In the years since President Bill Clinton signed the Family and Medical Leave Act (FMLA), several trends have emerged as employers, employees, and the courts have sought to interpret and apply the complex law. Some of these trends are outsourcing, abuse and measures to counter abuse, states’ taking steps to augment the act, and continued honing of the application of the act in the courts. For employers, these trends offer many lessons on how to stay current and compliant.
Because the FMLA is so complicated, with many notice and record-keeping requirements, one trend has been for employers to outsource the management of employee leave. Larger companies have taken to contracting with vendors to handle FMLA and similar leave laws, taking the burden off HR departments. One source cites a survey conducted by the Disability Management Employer Coalition that indicates that “40% of companies with 1000 or more employees outsource, as do 27% of companies with 50 or more employees.” Similarly, companies are “turning to brokers and consultants for help” with leave management. Smaller companies, however, having fewer resources, often must rely on their own personnel to deal with medical and disability leave requests.
The regulations do present traps for unwary employers. For example, it remains the duty of the employer, not the employee, to determine if the FMLA applies to an absence. The employer must also provide notice, meet deadlines such as the five-day limit on letting an employee know if they are eligible for FMLA leave, and to “notify the employee of the specific expectations and obligations associated with the leave.” Fortunately for employers (especially those that do not outsource), the Department of Labor (DOL) offers some guidance. For employers, it is worth noting that outsourcing does not eliminate risk. For example, in a recent case, an employee won a court claim that the employer interfered with his FMLA rights after the vendor “apparently was unresponsive for almost a month following [his] attempt to return to work.”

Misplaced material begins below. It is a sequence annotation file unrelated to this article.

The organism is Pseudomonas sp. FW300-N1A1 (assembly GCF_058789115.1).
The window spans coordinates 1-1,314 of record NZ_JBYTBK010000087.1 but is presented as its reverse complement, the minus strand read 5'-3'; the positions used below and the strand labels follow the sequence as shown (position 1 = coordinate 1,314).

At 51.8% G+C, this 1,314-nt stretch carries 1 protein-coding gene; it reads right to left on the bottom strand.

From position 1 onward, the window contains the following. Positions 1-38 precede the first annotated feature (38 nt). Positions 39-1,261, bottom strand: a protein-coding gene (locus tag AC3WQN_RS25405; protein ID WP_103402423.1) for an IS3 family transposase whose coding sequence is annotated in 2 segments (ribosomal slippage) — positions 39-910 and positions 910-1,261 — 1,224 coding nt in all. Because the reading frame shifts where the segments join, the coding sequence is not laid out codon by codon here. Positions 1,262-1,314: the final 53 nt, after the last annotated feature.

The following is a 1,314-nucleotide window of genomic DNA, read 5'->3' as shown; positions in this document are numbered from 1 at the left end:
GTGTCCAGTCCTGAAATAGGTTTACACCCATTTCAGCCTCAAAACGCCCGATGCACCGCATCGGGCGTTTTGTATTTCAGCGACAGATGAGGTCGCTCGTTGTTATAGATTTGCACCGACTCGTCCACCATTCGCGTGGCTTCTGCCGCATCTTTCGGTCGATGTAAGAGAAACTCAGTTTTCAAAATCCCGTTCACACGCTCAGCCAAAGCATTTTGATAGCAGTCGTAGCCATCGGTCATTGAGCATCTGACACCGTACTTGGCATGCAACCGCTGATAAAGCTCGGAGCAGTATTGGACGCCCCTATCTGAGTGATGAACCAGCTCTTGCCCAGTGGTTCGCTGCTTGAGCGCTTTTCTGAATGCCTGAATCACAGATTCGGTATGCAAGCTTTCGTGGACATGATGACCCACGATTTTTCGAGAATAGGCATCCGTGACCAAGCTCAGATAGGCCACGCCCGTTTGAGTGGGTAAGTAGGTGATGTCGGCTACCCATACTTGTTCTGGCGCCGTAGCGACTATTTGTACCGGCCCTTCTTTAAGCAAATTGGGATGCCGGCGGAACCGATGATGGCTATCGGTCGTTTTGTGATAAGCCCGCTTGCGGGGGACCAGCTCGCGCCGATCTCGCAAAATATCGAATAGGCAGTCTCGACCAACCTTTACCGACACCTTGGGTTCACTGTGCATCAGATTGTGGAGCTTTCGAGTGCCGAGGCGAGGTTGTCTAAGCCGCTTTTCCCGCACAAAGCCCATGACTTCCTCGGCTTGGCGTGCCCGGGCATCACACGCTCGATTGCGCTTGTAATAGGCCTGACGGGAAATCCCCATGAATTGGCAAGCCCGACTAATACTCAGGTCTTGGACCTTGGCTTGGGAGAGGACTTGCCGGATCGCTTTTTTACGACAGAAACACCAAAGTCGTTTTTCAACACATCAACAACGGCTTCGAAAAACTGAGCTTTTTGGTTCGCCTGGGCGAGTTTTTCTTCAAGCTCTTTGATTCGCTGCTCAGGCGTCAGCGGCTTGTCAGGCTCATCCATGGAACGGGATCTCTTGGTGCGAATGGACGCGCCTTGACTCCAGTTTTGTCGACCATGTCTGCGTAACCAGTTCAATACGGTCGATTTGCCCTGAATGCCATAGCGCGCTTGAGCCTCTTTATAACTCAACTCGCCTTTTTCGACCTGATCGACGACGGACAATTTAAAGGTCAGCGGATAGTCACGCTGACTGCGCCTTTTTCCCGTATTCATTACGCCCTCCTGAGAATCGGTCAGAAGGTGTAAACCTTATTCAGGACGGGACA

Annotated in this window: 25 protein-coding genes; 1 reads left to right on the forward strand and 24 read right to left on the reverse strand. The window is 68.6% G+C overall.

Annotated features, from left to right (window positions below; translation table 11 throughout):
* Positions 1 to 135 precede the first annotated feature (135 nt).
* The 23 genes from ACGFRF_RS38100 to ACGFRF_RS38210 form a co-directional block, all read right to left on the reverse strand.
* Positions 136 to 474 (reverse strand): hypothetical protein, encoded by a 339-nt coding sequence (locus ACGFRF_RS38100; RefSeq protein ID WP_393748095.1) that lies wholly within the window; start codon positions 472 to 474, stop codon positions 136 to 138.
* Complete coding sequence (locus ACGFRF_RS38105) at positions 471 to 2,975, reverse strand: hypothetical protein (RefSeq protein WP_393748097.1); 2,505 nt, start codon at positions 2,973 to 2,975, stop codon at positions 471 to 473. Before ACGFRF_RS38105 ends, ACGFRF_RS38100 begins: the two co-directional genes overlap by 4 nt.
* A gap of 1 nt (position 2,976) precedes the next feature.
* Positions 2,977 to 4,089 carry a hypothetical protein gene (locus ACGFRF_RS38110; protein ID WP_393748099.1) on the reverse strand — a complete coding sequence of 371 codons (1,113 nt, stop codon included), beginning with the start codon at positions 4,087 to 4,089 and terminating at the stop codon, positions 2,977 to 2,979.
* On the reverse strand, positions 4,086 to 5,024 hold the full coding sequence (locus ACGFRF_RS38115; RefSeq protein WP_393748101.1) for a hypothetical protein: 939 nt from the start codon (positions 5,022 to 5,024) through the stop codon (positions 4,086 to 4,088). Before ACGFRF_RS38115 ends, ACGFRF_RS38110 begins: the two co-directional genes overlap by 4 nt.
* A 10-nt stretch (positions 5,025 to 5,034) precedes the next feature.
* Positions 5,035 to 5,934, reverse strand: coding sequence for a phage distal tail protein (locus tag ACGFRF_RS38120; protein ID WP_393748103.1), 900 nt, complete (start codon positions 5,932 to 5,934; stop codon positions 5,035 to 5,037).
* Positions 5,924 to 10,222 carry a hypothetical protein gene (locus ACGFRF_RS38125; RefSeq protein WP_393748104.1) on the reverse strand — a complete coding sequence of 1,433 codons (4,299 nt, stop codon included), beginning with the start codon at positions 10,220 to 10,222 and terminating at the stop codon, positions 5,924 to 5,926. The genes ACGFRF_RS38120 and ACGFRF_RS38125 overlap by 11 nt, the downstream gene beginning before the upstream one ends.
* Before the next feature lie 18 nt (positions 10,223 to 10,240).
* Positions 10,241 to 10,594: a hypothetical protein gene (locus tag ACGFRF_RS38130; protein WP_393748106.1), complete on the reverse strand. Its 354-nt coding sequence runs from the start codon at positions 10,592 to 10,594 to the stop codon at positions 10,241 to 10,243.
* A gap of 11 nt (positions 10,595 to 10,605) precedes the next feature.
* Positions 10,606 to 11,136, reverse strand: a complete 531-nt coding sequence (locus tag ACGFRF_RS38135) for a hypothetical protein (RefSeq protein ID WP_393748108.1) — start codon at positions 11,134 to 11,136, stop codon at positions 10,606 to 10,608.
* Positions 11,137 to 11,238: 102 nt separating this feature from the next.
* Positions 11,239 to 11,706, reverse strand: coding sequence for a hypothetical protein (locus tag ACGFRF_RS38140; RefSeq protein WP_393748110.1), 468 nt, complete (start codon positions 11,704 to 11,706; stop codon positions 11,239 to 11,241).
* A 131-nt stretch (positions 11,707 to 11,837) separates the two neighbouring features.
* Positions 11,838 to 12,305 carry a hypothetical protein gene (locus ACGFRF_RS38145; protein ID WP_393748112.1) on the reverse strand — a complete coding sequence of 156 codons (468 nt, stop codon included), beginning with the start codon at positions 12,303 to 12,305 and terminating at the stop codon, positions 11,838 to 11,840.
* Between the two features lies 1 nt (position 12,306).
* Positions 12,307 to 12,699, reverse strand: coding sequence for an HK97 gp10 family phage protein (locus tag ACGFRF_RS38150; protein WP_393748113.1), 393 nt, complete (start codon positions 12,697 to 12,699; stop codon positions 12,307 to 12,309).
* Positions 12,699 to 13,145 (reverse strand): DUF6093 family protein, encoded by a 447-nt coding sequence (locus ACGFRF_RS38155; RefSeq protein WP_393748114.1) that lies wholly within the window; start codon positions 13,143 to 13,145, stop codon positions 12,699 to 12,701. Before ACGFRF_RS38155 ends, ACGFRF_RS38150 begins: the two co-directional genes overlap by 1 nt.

Abuse and Countermeasures
While many employees do their best to comply with the FMLA’s requirements and do not use leave frivolously, others have given rise to the quip that the law’s initials stand for the Friday-Monday Leave Act. Another form of FMLA abuse is for poor-performing employees to ask for medical leave when they think they are about to be fired, or to claim that their termination was illegally tied to their leave.
One example is Checa v. Drexel University, in which an employee unsuccessfully alleged “a discourteous welcome back to work” as a cause for complaint under the FMLA. In another case, an employee was “fired six days before her Family and Medical Leave Act (FMLA) leave was due to expire” but “was unable to prove her claim” that the firing was an illegal retaliation for her taking leave. Another example includes a worker who claimed to be using his FMLA leave to visit his ill mother in a nursing home, only to discover that investigators hired by his employer could show that his car had not left his driveway on the days in question.
Employers that suspect abuse have many means of protecting themselves, including hiring investigators. Employers can also make sure to obtain written leave requests, follow up on updates so that leave time is properly certified by doctors, that the full story (and updates) is obtained from the employee on the reasons for the leave request, and that there is an understanding of the job duties that can or cannot be performed while on leave. With the help of an attorney, employers can also create a call-in policy. Finally, employers can spot suspicious use of leave if, for example, it follows a “Friday-Monday” or “around the holiday” pattern. Regulations specifically allow employers to look for suspicious patterns in leave-taking.